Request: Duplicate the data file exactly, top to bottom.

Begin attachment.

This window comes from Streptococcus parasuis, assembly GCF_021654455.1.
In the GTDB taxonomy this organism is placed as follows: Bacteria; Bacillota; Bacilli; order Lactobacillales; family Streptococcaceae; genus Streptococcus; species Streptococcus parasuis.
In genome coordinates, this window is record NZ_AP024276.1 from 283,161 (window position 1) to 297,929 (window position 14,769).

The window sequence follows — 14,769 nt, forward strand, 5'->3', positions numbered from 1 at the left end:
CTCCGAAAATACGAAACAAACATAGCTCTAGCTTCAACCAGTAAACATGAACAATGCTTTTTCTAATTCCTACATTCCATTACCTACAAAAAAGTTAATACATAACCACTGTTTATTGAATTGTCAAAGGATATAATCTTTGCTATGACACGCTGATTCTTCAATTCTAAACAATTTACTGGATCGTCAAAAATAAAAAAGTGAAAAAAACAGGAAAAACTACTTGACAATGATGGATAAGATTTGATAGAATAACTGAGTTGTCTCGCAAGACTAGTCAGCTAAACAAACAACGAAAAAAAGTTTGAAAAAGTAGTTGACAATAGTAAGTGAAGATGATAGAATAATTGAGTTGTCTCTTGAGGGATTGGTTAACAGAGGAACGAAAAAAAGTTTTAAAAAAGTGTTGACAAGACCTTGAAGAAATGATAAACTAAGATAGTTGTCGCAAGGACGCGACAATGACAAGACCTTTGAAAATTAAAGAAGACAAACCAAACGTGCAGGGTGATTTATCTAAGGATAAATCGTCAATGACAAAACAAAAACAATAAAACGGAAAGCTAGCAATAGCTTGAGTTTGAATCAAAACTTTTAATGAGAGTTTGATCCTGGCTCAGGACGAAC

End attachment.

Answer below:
This window comes from Streptococcus parasuis, assembly GCF_021654455.1.
In the GTDB taxonomy this organism is placed as follows: Bacteria; Bacillota; Bacilli; order Lactobacillales; family Streptococcaceae; genus Streptococcus; species Streptococcus parasuis.
In genome coordinates, this window is record NZ_AP024276.1 from 283,161 (window position 1) to 297,929 (window position 14,769).

The window sequence follows — 14,769 nt, forward strand, 5'->3', positions numbered from 1 at the left end:
CTCCGAAAATACGAAACAAACATAGCTCTAGCTTCAACCAGTAAACATGAACAATGCTTTTTCTAATTCCTACATTCCATTACCTACAAAAAAGTTAATACATAACCACTGTTTATTGAATTGTCAAAGGATATAATCTTTGCTATGACACGCTGATTCTTCAATTCTAAACAATTTACTGGATCGTCAAAAATAAAAAAGTGAAAAAAACAGGAAAAACTACTTGACAATGATGGATAAGATTTGATAGAATAACTGAGTTGTCTCGCAAGACTAGTCAGCTAAACAAACAACGAAAAAAAGTTTGAAAAAGTAGTTGACAATAGTAAGTGAAGATGATAGAATAATTGAGTTGTCTCTTGAGGGATTGGTTAACAGAGGAACGAAAAAAAGTTTTAAAAAAGTGTTGACAAGACCTTGAAGAAATGATAAACTAAGATAGTTGTCGCAAGGACGCGACAATGACAAGACCTTTGAAAATTAAAGAAGACAAACCAAACGTGCAGGGTGATTTATCTAAGGATAAATCGTCAATGACAAAACAAAAACAATAAAACGGAAAGCTAGCAATAGCTTGAGTTTGAATCAAAACTTTTAATGAGAGTTTGATCCTGGCTCAGGACGAAC